261932 How has the news media told the story of smoke-free public housing?

Tuesday, October 30, 2012 : 3:30 PM - 3:50 PM

Ann Carroll Klassen, PhD , Department of Community Health and Prevention, Drexel University School of Public Health, Philadelphia, PA
Aaron Pankiewicz, MPH , Community Health and Prevention, Drexel University School of Public Health, Philadelphia, PA
Amy R. Confair, MPH , Drexel University School of Public Health, Philadelphia, PA
Jeannette Bowles, MSW , Community Health and Prevention, Drexel University School of Public Health, Philadelphia, PA
Katherine Clegg Smith, PhD , Department of Health, Behavior and Society, Bloomberg School of Public Health, Johns Hopkins University, Baltimore, MD
Background Addressing disparities in environmental tobacco exposure requires implementation of smoke-free policies in publicly-owned multi-unit housing. In 2009, HUD issued a notice that encouraged public housing authorities to institute smoke-free policies in some or all of their units; however, many localities began considering, or implemented, bans prior to 2009. The role of the news media in shaping public understanding and support for such public health initiatives is critical. We analyzed print news media coverage of smoking bans and smoke-free policies in public housing in order to understand potential opportunities for advocacy and improved messaging.

Methods Using databases of U.S. English-language newspapers, we identified relevant local and national coverage between 1/1/1996 and 12/31/2011. Structured codes developed through an iterative multi-reader process identified topics and thematic content, sources cited, framing of issues and stakeholders, tone (positive, negative or mixed), and framing of irresolvable versus resolvable conflicts for stakeholders that resulted from these policies. Qualitative analyses focused on stories with substantial content and used qualitative memoing to identify contextual themes and issues.

Results Across the 15 years, 166 articles, editorials, and opinion pieces appeared in 77 regional and national papers in 30 States. Coverage has increased significantly, with 52% of articles published in 2010/2011. "Smokers' rights" themes were common, yet "opportunity to quit" stories often featured smokers who welcomed smoke-free programs and accompanying quit assistance.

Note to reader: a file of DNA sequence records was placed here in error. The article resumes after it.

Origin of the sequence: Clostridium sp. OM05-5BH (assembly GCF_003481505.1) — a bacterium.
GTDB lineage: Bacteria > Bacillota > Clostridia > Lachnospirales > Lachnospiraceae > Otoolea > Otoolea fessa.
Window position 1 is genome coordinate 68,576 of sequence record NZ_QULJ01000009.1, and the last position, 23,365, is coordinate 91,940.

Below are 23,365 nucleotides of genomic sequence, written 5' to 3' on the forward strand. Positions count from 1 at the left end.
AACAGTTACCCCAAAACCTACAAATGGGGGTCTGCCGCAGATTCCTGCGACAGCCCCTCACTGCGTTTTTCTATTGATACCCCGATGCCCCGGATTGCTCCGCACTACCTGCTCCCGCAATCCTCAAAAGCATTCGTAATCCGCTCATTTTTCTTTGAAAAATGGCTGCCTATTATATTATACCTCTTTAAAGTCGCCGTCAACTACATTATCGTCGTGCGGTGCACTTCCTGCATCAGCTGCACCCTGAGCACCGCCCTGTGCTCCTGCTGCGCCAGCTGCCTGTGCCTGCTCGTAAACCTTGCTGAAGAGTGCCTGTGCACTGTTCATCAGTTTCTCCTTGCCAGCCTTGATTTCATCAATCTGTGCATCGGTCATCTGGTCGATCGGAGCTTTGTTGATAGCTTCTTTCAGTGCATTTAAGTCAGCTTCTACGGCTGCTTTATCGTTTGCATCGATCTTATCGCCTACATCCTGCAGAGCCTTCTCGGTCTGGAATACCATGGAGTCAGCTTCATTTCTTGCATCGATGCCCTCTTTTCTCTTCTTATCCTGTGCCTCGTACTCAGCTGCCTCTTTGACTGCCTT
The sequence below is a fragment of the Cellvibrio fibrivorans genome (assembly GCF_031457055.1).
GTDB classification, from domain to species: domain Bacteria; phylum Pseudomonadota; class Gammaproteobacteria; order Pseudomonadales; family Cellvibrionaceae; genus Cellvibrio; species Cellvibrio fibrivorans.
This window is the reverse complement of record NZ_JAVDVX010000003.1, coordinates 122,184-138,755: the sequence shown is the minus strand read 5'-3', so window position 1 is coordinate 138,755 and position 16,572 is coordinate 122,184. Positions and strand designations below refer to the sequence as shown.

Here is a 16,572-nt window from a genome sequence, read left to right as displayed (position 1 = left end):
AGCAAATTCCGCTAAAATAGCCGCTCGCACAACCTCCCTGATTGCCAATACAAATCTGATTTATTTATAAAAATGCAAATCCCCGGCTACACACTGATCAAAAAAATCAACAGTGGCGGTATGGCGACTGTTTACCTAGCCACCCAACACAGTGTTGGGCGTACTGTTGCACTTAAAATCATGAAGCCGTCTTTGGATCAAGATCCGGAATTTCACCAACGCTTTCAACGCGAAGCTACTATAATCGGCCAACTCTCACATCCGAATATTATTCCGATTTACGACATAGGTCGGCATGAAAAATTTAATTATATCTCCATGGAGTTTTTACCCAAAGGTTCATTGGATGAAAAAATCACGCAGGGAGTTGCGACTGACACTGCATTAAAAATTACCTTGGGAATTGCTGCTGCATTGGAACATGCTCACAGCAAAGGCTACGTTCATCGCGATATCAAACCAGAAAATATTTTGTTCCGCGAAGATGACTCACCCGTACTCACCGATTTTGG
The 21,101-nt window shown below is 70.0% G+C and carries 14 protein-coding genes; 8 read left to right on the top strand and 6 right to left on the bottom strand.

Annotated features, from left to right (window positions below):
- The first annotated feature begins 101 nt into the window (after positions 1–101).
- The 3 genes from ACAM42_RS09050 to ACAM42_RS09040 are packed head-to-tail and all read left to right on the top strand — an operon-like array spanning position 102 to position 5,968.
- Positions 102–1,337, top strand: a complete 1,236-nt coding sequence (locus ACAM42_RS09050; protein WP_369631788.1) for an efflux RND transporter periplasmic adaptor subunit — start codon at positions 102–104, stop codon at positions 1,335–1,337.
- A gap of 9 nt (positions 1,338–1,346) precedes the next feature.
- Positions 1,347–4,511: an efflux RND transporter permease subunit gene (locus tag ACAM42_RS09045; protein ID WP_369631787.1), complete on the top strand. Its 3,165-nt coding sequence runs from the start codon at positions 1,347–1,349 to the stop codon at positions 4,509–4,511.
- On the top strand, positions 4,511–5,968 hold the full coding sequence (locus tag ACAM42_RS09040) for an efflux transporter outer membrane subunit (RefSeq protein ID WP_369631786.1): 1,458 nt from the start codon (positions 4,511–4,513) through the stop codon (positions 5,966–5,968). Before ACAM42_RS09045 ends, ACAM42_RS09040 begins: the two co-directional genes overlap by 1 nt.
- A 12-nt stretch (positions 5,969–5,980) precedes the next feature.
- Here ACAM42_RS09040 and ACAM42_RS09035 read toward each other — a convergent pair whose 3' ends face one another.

Conclusions As more localities implement smoke-free public housing, lessons learned from media coverage in early-adopting jurisdictions can inform communication strategies to increase stakeholder support.

Learning Areas:
Communication and informatics
Public health or related laws, regulations, standards, or guidelines
Public health or related public policy

Learning Objectives:
Describe the current status of smoke-free public housing initiatives in the US Analyze the print news media's potential role in forming public opinion on this issue, and garnering support for this policy initiative Compare quantitative and qualitative content analysis approaches to media studies

Keywords: Media, Tobacco Policy

Presenting author's disclosure statement:

Qualified on the content I am responsible for because: I am department chair and associate dean for research at Drexel University School of Public Health and am currently Principal Investigator of an evaluation of smoke free public housing implementation in Philadelphia.
Any relevant financial relationships? No

I agree to comply with the American Public Health Association Conflict of Interest and Commercial Support Guidelines, and to disclose to the participants any off-label or experimental uses of a commercial product or service discussed in my presentation.